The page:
Somewhere in the deep valleys of the Himalayas ,devoid of any sunlight and beyond the reach of mankind lies a secret treasure which if discovered can change the present and future of a not an individual but a nation all together. The treasure is guarded by secret society of seven masters, each of who has a book that leads to the next master. The secret had been fiercely guarded and passed on from one generation to the next since the age of Great Emperor Ashoka and was supposed to remain concealed hadn’t the multi-millionaire business tycoon Harish Vashistha shot himself in a press conference. What transpires is a chase that changes many lives, some for good and others for not so good.
Aarav is a treasure hunter. He pursues stories of ancient treasures and often finds that most of them are just a myth. But sometimes his efforts pay off and he finds real tangible treasures hidden in old forts or temples. He, along with Rehann, is always looking out for the next big mystery of hidden treasures. So when Aanya Vashishta comes to him with her father’s last letter to her, he is more than happy. The letter is a coded message leading them to the next clue. In the pursuit of this treasure, they come across the powerful and charismatic Shayna who is one of the masters guarding the ancient secret. What follows is thrilling pursuit filled with life-threatening events and revealing the hidden intentions of each of the characters.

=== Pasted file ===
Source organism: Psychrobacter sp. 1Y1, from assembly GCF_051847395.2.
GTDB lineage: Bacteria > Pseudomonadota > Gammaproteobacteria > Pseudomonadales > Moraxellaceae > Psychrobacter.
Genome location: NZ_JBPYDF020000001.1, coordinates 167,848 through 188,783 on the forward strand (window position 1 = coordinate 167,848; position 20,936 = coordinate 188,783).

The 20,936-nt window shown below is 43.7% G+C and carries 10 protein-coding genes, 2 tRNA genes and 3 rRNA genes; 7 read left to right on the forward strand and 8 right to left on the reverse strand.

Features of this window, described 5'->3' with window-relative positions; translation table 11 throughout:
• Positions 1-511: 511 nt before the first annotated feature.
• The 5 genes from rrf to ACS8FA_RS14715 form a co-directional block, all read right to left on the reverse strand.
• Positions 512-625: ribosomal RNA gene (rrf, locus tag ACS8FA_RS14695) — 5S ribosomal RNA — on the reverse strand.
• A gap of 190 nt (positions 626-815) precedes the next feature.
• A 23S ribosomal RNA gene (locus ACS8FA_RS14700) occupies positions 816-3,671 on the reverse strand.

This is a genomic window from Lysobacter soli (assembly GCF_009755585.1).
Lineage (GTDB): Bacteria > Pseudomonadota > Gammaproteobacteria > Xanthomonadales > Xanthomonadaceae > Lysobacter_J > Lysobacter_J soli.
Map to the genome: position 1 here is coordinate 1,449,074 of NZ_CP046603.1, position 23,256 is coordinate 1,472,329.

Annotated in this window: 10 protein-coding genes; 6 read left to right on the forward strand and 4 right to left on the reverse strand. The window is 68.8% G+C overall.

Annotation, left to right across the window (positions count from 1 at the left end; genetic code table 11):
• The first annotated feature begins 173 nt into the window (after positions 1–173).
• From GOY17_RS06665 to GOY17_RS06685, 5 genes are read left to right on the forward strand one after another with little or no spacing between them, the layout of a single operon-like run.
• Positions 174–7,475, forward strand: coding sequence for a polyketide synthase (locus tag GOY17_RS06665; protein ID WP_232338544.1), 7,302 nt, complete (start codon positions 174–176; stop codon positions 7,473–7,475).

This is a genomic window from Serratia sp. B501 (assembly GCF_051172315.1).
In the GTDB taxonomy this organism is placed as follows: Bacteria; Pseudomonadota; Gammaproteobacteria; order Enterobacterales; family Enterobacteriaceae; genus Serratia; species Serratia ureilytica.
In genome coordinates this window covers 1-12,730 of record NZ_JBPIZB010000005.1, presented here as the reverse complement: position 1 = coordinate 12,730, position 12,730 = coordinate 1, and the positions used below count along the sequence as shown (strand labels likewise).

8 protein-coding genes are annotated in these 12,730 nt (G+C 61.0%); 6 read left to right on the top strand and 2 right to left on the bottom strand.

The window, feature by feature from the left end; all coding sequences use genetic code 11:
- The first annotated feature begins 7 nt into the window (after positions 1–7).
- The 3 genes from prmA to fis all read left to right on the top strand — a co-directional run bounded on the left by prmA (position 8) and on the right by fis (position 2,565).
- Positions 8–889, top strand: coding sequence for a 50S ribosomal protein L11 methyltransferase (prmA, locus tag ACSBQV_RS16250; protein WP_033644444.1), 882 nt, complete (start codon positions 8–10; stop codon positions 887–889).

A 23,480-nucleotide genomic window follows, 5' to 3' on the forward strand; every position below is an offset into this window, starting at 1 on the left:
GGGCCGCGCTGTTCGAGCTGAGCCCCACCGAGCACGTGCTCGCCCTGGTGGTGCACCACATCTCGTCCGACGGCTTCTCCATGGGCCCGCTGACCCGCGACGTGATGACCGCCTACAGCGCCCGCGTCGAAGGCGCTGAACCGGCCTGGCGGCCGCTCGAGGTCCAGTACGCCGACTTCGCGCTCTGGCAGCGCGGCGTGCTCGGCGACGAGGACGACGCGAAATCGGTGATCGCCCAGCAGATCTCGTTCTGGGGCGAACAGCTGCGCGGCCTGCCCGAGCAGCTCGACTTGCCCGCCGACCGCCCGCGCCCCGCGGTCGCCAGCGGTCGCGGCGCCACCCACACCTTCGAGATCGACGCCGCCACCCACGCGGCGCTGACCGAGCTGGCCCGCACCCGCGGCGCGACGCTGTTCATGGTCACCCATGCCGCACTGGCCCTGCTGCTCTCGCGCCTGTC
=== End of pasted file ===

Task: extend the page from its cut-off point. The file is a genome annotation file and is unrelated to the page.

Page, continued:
The Secret of the Himalayan Treasure is a debut novel by the young author Divyansh Mundra. For a first time author, Divyansh has done a commendable job in terms of research and command over the language. Treasure hunt in itself is very thrilling and as the protagonist of the book says, it is the journey to the end that matters. The plot revolves around a typical treasure hunt. Although the story is engaging, for the most part, I felt it dragged a little towards the end. About 20-25 pages could have easily been shed in the second half to retain the momentum. The twists in the storyline were interesting in the beginning but they became overwhelming in the second half and I had to think very hard to link one twist to the last one. As mentioned earlier, the language and choice of words is meticulous but there were a few grammatical errors that could have been taken care in proof-reading. I am sure the author will address this in the next editions. Over all, a good read and the author looks promising.